Hannah Höch in Serpentine Gallery London

Hannah Höch
77 – 82 Whitechapel High Street
January 15–March 23

Hannah Höch, Rohrfeder Collage (Reed Pen Collage), 1922, paper, 11 × 9”.

Grotesque portraits of men with animal bodies, images constructed around a red mouth, dancing bees that hover in the sky: Hannah Höch’s works are layerings of body and object that often interweave sociopolitical themes with a punk aesthetic. This extensive exhibition spans six decades of Höch’s production, from 1910 to 1970. It consists primarily of studies for her collages, photomontages, and decals in scrapbooks. Beginning with her collages from the postwar era, which satirize figures in politics and economics (Staatshäupter [Heads of State], 1918–20), it then crosses over into a visual treatment of gender politics and structures of dominance. Der vater (The Father), 1920, exhibits figures assembled from fashion magazines and illustrated journals torn out of their editorial context, calling into question the originally homogenous—and therefore conventional—representation of the body or a singular, coherent identity.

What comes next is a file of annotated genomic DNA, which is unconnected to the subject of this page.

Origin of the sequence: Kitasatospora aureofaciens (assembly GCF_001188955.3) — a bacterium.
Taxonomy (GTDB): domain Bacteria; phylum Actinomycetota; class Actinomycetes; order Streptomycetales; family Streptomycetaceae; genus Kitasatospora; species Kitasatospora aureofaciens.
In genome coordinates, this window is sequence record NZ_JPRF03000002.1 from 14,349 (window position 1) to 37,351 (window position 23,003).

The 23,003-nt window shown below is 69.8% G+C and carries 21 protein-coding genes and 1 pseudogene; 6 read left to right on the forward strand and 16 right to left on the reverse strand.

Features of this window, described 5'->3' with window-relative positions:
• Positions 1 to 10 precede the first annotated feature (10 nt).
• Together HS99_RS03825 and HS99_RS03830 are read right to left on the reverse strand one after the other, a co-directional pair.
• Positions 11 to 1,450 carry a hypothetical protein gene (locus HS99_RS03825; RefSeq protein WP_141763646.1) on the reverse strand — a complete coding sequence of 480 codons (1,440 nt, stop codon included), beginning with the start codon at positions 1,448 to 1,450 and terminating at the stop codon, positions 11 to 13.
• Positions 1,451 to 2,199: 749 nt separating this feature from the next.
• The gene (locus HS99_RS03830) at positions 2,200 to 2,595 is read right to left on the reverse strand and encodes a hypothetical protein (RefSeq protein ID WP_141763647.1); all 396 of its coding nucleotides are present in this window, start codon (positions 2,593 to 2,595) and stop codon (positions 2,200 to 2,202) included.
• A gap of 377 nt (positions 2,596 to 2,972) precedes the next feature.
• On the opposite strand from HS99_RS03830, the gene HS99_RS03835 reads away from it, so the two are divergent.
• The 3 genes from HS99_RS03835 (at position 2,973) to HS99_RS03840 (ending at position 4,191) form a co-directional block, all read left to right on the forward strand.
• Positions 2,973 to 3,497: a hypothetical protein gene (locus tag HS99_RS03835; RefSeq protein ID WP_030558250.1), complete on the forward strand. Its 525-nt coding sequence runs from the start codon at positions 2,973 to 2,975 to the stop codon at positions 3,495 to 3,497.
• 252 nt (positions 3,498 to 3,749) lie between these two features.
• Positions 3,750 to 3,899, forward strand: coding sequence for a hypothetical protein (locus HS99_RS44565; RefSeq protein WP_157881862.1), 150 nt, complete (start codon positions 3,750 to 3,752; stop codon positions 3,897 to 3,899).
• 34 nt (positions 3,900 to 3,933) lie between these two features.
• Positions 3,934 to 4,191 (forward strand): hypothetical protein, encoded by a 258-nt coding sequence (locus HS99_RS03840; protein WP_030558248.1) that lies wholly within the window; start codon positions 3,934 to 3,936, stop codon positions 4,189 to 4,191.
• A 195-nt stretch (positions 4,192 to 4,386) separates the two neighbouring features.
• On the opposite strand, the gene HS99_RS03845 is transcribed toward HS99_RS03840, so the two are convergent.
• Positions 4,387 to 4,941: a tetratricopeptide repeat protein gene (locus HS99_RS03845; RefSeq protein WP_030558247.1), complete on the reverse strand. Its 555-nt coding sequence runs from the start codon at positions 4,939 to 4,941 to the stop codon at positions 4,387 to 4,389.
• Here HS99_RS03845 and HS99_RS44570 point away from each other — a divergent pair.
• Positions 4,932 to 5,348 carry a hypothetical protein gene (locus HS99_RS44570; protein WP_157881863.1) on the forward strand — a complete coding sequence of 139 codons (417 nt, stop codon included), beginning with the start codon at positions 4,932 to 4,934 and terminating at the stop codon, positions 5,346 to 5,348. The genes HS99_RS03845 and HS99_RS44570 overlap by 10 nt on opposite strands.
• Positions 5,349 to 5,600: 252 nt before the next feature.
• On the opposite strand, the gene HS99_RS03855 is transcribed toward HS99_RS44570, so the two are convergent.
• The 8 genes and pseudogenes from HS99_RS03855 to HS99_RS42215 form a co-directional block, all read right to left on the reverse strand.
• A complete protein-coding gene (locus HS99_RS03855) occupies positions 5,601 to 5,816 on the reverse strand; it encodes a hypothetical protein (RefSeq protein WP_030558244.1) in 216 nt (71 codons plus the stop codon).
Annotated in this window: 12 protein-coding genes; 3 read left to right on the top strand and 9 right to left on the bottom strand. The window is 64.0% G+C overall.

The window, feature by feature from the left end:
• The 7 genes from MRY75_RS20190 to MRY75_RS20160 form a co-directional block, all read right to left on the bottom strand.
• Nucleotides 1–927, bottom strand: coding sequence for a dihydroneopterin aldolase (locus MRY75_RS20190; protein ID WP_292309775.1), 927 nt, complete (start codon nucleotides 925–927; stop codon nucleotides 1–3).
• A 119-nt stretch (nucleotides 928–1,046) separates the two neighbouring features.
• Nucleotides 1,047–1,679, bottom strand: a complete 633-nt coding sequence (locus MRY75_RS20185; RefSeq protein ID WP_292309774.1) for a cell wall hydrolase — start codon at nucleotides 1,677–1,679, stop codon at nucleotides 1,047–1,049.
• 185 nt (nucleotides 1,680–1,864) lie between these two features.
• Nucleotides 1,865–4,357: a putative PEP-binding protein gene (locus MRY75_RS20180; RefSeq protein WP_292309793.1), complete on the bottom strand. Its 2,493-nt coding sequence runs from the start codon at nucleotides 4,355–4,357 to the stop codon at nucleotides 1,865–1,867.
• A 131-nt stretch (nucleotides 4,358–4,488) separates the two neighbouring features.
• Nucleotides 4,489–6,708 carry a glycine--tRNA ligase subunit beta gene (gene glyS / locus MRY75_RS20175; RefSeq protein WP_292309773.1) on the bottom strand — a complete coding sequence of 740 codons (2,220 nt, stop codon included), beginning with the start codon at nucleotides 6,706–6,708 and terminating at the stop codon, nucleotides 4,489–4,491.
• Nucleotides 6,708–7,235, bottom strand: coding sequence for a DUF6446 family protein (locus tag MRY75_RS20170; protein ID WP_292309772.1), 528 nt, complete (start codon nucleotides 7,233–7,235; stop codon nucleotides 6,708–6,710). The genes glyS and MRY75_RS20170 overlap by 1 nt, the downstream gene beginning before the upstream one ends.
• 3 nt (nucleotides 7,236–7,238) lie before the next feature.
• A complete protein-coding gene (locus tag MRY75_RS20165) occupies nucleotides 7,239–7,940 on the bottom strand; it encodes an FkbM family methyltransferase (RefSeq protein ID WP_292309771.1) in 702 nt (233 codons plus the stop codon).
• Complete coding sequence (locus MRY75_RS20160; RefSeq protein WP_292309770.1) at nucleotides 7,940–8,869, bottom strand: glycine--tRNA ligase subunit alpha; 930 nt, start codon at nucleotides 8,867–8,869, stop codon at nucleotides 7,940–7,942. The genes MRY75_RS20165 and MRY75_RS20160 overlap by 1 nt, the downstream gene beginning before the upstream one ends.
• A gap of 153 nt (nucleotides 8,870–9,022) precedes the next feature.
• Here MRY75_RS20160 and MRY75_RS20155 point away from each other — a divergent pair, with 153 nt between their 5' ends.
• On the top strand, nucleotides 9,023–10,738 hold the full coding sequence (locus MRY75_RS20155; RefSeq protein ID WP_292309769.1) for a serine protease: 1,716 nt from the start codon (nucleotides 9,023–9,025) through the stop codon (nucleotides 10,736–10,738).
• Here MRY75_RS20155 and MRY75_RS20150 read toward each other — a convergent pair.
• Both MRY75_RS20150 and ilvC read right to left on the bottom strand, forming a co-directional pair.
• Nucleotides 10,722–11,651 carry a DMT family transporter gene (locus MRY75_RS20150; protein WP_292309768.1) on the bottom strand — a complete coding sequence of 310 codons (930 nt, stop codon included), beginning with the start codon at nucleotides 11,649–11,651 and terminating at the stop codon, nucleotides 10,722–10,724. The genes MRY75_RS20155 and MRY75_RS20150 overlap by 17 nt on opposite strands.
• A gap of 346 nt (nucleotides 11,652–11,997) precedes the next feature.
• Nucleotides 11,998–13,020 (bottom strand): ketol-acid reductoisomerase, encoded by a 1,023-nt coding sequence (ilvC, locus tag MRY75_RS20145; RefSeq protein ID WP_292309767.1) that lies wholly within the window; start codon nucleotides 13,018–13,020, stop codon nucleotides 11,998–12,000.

The collage medium almost evinces a contemporary engagement with materiality and a reconnection to textiles, such that works including Rohfelder collage (Reed Pen Collage), 1922, seem to be almost like embroideries. The fascinating series “Aus der sammlung: Aus einem ethnographischen museum” (From the Collection: From an Ethnographic Museum), 1929–30, is comprised of montages mounted on single blocks of color. Here, bodies and artifacts are represented in the style of the 1920s avant-garde, while, once again, stereotypical understandings of gender are dismissed. The putative understanding of beauty is taken up in later collages, such as Am nil II (On the Nile II), 1940, which are allegorically interwoven with ancient Egyptian motifs and organic forms. These often complex layers coalesce in the latest and the biggest collage in the exhibition, Lebensbild (Life Portrait/Image of Life), 1972/73, an image of Höch’s own constantly shifting identity, pieced together with self-portraits from different periods of her life and photos of her cacti, house pets, and lovers, as well as photographic reproductions of earlier works. Lebensbild is a chronicle of the artist’s life and long artistic production, closing the exhibition perfectly.